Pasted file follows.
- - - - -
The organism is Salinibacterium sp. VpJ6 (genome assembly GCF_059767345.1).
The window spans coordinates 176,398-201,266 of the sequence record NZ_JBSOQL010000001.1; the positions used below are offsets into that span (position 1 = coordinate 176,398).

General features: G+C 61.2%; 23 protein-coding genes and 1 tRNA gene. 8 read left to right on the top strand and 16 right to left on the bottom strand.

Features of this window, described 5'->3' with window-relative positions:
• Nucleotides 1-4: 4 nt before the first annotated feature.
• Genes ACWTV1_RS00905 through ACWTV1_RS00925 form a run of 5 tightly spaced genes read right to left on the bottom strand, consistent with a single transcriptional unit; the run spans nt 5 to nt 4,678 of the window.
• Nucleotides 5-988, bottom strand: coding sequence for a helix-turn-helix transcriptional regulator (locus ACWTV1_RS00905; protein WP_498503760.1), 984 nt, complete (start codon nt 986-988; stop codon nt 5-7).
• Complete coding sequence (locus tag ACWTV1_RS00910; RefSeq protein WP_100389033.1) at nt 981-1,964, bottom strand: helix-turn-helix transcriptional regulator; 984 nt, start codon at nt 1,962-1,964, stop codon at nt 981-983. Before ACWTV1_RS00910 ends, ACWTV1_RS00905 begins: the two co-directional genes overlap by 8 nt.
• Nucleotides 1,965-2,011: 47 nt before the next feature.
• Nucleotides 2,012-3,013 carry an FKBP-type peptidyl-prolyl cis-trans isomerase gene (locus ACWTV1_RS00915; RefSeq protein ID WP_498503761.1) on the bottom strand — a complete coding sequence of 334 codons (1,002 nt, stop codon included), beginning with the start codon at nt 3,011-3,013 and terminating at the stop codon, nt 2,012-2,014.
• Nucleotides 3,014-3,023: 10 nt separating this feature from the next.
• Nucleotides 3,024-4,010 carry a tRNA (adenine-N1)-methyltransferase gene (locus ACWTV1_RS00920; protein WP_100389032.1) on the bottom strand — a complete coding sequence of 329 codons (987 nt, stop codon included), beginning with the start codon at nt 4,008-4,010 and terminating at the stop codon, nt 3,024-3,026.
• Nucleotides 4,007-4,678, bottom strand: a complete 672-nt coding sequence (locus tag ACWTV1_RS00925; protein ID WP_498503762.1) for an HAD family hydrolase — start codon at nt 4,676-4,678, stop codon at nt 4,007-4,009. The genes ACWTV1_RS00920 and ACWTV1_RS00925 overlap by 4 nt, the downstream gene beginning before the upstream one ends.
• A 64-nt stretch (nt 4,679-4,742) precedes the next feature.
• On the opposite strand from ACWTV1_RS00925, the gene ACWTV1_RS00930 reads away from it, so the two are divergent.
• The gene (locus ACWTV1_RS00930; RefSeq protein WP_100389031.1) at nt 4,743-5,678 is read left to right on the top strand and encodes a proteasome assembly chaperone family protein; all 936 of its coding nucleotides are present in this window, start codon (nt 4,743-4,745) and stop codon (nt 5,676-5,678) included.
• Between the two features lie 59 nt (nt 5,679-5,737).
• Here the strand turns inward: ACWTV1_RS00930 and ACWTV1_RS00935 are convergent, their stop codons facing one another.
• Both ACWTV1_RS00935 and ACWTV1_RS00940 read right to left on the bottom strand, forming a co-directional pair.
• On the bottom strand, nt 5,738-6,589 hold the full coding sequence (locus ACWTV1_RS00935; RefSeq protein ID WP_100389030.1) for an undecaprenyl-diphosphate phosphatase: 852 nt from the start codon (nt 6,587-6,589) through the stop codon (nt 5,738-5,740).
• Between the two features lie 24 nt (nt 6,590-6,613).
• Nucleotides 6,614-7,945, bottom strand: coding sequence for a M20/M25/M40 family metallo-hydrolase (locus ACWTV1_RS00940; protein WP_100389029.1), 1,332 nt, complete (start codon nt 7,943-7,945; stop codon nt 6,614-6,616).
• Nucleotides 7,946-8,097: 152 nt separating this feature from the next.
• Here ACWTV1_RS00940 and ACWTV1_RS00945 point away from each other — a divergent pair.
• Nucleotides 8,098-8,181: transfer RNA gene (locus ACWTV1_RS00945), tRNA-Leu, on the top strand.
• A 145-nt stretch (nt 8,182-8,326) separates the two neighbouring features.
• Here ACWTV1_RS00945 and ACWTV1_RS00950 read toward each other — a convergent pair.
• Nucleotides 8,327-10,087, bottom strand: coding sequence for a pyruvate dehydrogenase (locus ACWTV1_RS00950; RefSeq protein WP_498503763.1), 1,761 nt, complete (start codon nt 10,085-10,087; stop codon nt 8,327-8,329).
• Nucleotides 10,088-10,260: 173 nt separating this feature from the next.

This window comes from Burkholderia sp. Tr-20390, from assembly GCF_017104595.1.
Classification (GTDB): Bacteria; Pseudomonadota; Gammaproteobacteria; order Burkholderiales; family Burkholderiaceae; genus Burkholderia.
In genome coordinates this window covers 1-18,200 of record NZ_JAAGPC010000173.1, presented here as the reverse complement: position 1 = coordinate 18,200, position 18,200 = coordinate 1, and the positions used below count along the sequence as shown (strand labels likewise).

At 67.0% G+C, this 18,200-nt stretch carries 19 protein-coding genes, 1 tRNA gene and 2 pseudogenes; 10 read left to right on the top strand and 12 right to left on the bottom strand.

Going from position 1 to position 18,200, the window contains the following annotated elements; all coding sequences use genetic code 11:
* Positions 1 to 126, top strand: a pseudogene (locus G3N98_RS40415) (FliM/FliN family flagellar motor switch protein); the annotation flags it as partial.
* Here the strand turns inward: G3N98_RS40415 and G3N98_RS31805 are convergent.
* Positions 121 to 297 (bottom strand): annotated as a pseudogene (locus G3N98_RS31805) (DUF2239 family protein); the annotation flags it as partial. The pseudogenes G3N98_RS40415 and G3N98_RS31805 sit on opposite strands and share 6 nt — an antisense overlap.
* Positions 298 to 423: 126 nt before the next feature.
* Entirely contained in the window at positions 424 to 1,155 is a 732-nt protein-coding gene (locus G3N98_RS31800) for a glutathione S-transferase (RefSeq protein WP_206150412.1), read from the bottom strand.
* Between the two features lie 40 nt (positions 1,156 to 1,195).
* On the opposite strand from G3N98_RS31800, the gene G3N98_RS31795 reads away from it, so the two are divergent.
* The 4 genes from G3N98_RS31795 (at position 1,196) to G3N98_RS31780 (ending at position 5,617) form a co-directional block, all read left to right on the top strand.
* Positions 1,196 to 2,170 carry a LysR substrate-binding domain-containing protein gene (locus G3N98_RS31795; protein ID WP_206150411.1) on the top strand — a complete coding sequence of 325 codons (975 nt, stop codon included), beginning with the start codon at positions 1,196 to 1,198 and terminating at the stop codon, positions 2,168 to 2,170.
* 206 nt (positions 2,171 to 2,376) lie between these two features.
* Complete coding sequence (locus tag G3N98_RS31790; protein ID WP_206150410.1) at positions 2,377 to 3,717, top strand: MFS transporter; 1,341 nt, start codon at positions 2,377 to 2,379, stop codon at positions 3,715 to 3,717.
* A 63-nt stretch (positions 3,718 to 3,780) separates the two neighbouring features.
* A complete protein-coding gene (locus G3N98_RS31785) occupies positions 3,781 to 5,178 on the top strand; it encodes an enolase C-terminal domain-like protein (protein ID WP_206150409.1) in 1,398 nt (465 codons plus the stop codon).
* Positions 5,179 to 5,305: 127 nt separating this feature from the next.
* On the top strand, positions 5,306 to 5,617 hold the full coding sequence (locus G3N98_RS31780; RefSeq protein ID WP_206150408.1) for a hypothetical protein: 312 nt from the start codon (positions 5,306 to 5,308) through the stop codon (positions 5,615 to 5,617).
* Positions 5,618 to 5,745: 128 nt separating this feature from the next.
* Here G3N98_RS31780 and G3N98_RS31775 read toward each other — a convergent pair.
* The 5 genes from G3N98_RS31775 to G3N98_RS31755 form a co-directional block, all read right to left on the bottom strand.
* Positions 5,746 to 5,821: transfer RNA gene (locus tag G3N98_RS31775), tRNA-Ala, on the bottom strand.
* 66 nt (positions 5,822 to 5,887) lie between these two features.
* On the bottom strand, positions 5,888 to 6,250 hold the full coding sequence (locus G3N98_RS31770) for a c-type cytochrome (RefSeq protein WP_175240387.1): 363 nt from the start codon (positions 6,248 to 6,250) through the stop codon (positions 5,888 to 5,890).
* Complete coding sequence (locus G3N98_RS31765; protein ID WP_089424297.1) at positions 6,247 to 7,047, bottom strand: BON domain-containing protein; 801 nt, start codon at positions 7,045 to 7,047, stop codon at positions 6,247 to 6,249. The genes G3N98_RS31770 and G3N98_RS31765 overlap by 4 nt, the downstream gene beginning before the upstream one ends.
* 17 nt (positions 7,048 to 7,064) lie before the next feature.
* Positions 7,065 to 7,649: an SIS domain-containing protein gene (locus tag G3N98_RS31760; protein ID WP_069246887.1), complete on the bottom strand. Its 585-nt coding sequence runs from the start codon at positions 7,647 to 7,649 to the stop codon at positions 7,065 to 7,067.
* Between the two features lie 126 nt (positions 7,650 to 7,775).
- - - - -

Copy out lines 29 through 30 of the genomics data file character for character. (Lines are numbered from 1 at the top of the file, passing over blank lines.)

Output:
• Nucleotides 10,088-10,260: 173 nt separating this feature from the next.

This window comes from Burkholderia sp. Tr-20390, from assembly GCF_017104595.1.